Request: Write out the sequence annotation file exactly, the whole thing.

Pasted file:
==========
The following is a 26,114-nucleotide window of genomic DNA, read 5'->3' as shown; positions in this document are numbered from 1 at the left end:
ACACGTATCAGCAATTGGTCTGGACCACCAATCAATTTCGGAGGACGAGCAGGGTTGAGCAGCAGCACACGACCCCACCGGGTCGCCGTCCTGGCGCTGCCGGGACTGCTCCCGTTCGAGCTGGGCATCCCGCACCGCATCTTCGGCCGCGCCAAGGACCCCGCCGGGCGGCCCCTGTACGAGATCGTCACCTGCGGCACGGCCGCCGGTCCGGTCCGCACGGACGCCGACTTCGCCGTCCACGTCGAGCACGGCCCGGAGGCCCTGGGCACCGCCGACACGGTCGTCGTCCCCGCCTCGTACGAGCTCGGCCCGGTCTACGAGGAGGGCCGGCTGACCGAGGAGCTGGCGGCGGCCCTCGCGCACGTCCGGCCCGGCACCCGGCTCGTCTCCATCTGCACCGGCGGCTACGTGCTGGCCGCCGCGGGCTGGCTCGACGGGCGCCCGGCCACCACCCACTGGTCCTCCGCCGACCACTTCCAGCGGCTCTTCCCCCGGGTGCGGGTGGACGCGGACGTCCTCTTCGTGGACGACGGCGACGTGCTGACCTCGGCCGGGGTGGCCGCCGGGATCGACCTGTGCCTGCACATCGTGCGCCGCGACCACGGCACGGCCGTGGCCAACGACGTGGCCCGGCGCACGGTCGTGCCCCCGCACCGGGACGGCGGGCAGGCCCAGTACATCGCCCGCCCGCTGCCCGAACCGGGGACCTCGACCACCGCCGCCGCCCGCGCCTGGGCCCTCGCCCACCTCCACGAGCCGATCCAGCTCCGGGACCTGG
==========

The following is a 26,114-nucleotide window of genomic DNA, read 5'->3' as shown; positions in this document are numbered from 1 at the left end:
ACACGTATCAGCAATTGGTCTGGACCACCAATCAATTTCGGAGGACGAGCAGGGTTGAGCAGCAGCACACGACCCCACCGGGTCGCCGTCCTGGCGCTGCCGGGACTGCTCCCGTTCGAGCTGGGCATCCCGCACCGCATCTTCGGCCGCGCCAAGGACCCCGCCGGGCGGCCCCTGTACGAGATCGTCACCTGCGGCACGGCCGCCGGTCCGGTCCGCACGGACGCCGACTTCGCCGTCCACGTCGAGCACGGCCCGGAGGCCCTGGGCACCGCCGACACGGTCGTCGTCCCCGCCTCGTACGAGCTCGGCCCGGTCTACGAGGAGGGCCGGCTGACCGAGGAGCTGGCGGCGGCCCTCGCGCACGTCCGGCCCGGCACCCGGCTCGTCTCCATCTGCACCGGCGGCTACGTGCTGGCCGCCGCGGGCTGGCTCGACGGGCGCCCGGCCACCACCCACTGGTCCTCCGCCGACCACTTCCAGCGGCTCTTCCCCCGGGTGCGGGTGGACGCGGACGTCCTCTTCGTGGACGACGGCGACGTGCTGACCTCGGCCGGGGTGGCCGCCGGGATCGACCTGTGCCTGCACATCGTGCGCCGCGACCACGGCACGGCCGTGGCCAACGACGTGGCCCGGCGCACGGTCGTGCCCCCGCACCGGGACGGCGGGCAGGCCCAGTACATCGCCCGCCCGCTGCCCGAACCGGGGACCTCGACCACCGCCGCCGCCCGCGCCTGGGCCCTCGCCCACCTCCACGAGCCGATCCAGCTCCGGGACCTGG